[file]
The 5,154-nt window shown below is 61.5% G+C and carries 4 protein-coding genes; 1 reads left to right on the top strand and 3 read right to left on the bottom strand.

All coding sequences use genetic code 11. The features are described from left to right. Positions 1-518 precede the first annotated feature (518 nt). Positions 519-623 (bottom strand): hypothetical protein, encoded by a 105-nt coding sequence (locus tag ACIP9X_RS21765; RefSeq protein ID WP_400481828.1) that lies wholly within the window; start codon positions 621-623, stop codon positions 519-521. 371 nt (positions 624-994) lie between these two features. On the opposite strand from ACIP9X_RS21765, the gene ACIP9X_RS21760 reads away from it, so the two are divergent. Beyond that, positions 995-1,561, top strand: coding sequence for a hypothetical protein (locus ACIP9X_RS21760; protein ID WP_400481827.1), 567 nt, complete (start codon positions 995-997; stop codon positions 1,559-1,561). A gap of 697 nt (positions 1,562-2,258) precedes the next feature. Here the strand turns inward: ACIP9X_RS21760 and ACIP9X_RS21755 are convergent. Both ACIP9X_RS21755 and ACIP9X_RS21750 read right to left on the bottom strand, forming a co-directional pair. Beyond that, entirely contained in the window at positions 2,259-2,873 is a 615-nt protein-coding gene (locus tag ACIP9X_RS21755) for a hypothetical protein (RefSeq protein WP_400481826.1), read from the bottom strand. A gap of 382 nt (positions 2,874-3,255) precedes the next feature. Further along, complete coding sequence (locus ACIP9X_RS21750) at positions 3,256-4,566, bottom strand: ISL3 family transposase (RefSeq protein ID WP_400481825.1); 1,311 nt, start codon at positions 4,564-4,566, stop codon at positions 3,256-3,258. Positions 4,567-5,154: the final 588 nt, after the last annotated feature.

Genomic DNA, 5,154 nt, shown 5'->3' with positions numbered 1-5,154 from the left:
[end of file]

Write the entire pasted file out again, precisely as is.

The 5,154-nt window shown below is 61.5% G+C and carries 4 protein-coding genes; 1 reads left to right on the top strand and 3 read right to left on the bottom strand.

All coding sequences use genetic code 11. The features are described from left to right. Positions 1-518 precede the first annotated feature (518 nt). Positions 519-623 (bottom strand): hypothetical protein, encoded by a 105-nt coding sequence (locus tag ACIP9X_RS21765; RefSeq protein ID WP_400481828.1) that lies wholly within the window; start codon positions 621-623, stop codon positions 519-521. 371 nt (positions 624-994) lie between these two features. On the opposite strand from ACIP9X_RS21765, the gene ACIP9X_RS21760 reads away from it, so the two are divergent. Beyond that, positions 995-1,561, top strand: coding sequence for a hypothetical protein (locus ACIP9X_RS21760; protein ID WP_400481827.1), 567 nt, complete (start codon positions 995-997; stop codon positions 1,559-1,561). A gap of 697 nt (positions 1,562-2,258) precedes the next feature. Here the strand turns inward: ACIP9X_RS21760 and ACIP9X_RS21755 are convergent. Both ACIP9X_RS21755 and ACIP9X_RS21750 read right to left on the bottom strand, forming a co-directional pair. Beyond that, entirely contained in the window at positions 2,259-2,873 is a 615-nt protein-coding gene (locus tag ACIP9X_RS21755) for a hypothetical protein (RefSeq protein WP_400481826.1), read from the bottom strand. A gap of 382 nt (positions 2,874-3,255) precedes the next feature. Further along, complete coding sequence (locus ACIP9X_RS21750) at positions 3,256-4,566, bottom strand: ISL3 family transposase (RefSeq protein ID WP_400481825.1); 1,311 nt, start codon at positions 4,564-4,566, stop codon at positions 3,256-3,258. Positions 4,567-5,154: the final 588 nt, after the last annotated feature.

Genomic DNA, 5,154 nt, shown 5'->3' with positions numbered 1-5,154 from the left: